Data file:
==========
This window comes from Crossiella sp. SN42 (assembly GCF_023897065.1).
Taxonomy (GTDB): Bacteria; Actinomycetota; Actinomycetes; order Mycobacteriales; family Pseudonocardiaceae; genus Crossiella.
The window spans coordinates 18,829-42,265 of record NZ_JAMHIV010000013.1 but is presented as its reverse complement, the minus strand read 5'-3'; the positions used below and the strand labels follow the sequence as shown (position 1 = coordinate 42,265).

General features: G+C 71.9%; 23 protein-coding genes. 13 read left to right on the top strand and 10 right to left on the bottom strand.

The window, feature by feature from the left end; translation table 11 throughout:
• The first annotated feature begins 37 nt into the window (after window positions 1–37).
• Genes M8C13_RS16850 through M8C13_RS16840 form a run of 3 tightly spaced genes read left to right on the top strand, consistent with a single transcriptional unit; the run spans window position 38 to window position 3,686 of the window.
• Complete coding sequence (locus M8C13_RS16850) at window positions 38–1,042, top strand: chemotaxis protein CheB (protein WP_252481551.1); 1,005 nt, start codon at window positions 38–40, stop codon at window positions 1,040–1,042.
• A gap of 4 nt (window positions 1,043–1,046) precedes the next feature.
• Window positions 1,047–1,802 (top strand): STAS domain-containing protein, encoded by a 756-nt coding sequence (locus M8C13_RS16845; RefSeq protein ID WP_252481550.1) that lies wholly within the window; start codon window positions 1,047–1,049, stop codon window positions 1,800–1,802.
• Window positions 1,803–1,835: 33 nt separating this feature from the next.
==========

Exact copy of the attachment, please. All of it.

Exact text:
This window comes from Crossiella sp. SN42 (assembly GCF_023897065.1).
Taxonomy (GTDB): Bacteria; Actinomycetota; Actinomycetes; order Mycobacteriales; family Pseudonocardiaceae; genus Crossiella.
The window spans coordinates 18,829-42,265 of record NZ_JAMHIV010000013.1 but is presented as its reverse complement, the minus strand read 5'-3'; the positions used below and the strand labels follow the sequence as shown (position 1 = coordinate 42,265).

General features: G+C 71.9%; 23 protein-coding genes. 13 read left to right on the top strand and 10 right to left on the bottom strand.

The window, feature by feature from the left end; translation table 11 throughout:
• The first annotated feature begins 37 nt into the window (after window positions 1–37).
• Genes M8C13_RS16850 through M8C13_RS16840 form a run of 3 tightly spaced genes read left to right on the top strand, consistent with a single transcriptional unit; the run spans window position 38 to window position 3,686 of the window.
• Complete coding sequence (locus M8C13_RS16850) at window positions 38–1,042, top strand: chemotaxis protein CheB (protein WP_252481551.1); 1,005 nt, start codon at window positions 38–40, stop codon at window positions 1,040–1,042.
• A gap of 4 nt (window positions 1,043–1,046) precedes the next feature.
• Window positions 1,047–1,802 (top strand): STAS domain-containing protein, encoded by a 756-nt coding sequence (locus M8C13_RS16845; RefSeq protein ID WP_252481550.1) that lies wholly within the window; start codon window positions 1,047–1,049, stop codon window positions 1,800–1,802.
• Window positions 1,803–1,835: 33 nt separating this feature from the next.